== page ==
Manshu-in, a tasteful temple with a beautiful garden

Manshu-in is a Tendai Buddhist temple on the northeastern outskirts of Kyoto.

Founded in around 8th century on Mount Hiei by Tendai sect founder Saicho, Manshu-in is one of the five monzeki temples of the Sanmon school of the Tendai sect, along with Shoren-in, Myoho-in, Sanzen-in, Bishamon-do, all of which are located in Kyoto (Monzeki temples are temples where priests of aristocratic or imperial lineage presided over until the Meiji era).


After being relocated to another location on Mount Hiei in the 10th century, it moved to the present location in 1656. Living up to its prestigious history, it has a tasteful complex and a graceful garden.

Hondo (main hall), Kuri (residence) and Shoin (study) are designated as Important Cultural Properties, all of which were created in the 17th century. Its tea-ceremony house is also renowned.


Its main garden, which is listed as a Place of Scenic Beauty by the state, is celebrated for its beauty – it is beautiful throughout the year, but it’s particularly famous for azalea blossoms in May and colored leaves in autumn.


In autumn the garden is illuminated at night and green tea is served. Note that since this area is relatively close to mountains, it is a little colder than central Kyoto, thus foliage turning red somewhat earlier here in fall.

The temple possesses a number of valuable paintings also. Of them, a picture of tiger painted on fusuma is done by renowned painter Kano Eitoku (1543–1590), and the wall paper of the Bamboo Room finished in the Edo period has the oldest surviving wood-block pictures printed on it.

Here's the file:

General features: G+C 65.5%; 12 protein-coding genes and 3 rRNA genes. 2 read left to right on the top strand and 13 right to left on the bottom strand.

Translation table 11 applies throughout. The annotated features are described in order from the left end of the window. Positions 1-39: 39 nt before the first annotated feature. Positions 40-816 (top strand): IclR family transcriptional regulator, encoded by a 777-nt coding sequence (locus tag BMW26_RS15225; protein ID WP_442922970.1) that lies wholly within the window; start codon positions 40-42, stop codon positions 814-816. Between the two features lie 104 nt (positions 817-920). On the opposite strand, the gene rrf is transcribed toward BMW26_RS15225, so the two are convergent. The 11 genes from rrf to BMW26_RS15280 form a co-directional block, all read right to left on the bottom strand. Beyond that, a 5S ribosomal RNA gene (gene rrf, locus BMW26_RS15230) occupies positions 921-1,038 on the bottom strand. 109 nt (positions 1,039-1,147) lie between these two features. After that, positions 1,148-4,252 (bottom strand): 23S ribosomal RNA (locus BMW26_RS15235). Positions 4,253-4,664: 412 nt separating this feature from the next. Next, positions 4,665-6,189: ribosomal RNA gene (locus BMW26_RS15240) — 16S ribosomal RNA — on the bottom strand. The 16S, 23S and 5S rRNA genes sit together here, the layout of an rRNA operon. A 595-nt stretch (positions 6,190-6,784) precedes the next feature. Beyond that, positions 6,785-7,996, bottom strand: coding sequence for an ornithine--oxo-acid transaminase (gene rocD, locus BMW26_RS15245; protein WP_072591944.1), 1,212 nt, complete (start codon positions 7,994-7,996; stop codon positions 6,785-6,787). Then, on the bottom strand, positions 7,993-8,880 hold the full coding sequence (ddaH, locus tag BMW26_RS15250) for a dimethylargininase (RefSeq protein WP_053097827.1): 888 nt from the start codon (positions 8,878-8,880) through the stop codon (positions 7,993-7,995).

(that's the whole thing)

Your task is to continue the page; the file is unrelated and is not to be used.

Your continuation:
Where to eat around Manshu-in

Ichijouji Nakatani

This is a popular confectioner selling both Western and traditional Japanese sweets. Well-known in particular is kinugoshi-ryokucha tiramisu, literary meaning “silken green tea tiramisu,” which goes well with various kinds of tea or coffee.

You can buy this via internet also although it takes several months because of its popularity, but you may be able to get some on the spot if you go directly to the store.

Sanshoku-omame tart and Decchi yokan is also popular. You can either takeout your confectionery or eat it at the tea corner of the store.


Where to stay around Manshu-in

Pension Kitashirakawa

Pension Kitashirakawa is a small budget hotel which is a 10-minute walk from Ginkaku-ji.


Kyonoen Machiya

Kyonoen Machiya is a hostel using a 90-year-old machiya house. Not to be confused with Kyonoen Nishiya, which is not using a machiya-style building and is located at a different place.


Kitashirakawa Tennen Radium Onsen

This inn is located on the mountainside but is accessible by bus. Its baths uses water from a hot spring containing a high amount of radium. Other than communal baths, some guest rooms are equipped with a private bath. Its popular kaiseki course meals also use the water from the spring.


The Grand Prince Hotel Kyoto

The Grand Prince Hotel Kyoto is a luxury hotel located near Kokusai-kaikan Station at the end of the Subway Karasuma Line.

There are a French, a Chinese and two Japanese restaurants, along with a cafe and a bar. There’s also a beauty salon. It takes about 20 minutes to Manshu-in by car. You can rent a bike here, too.


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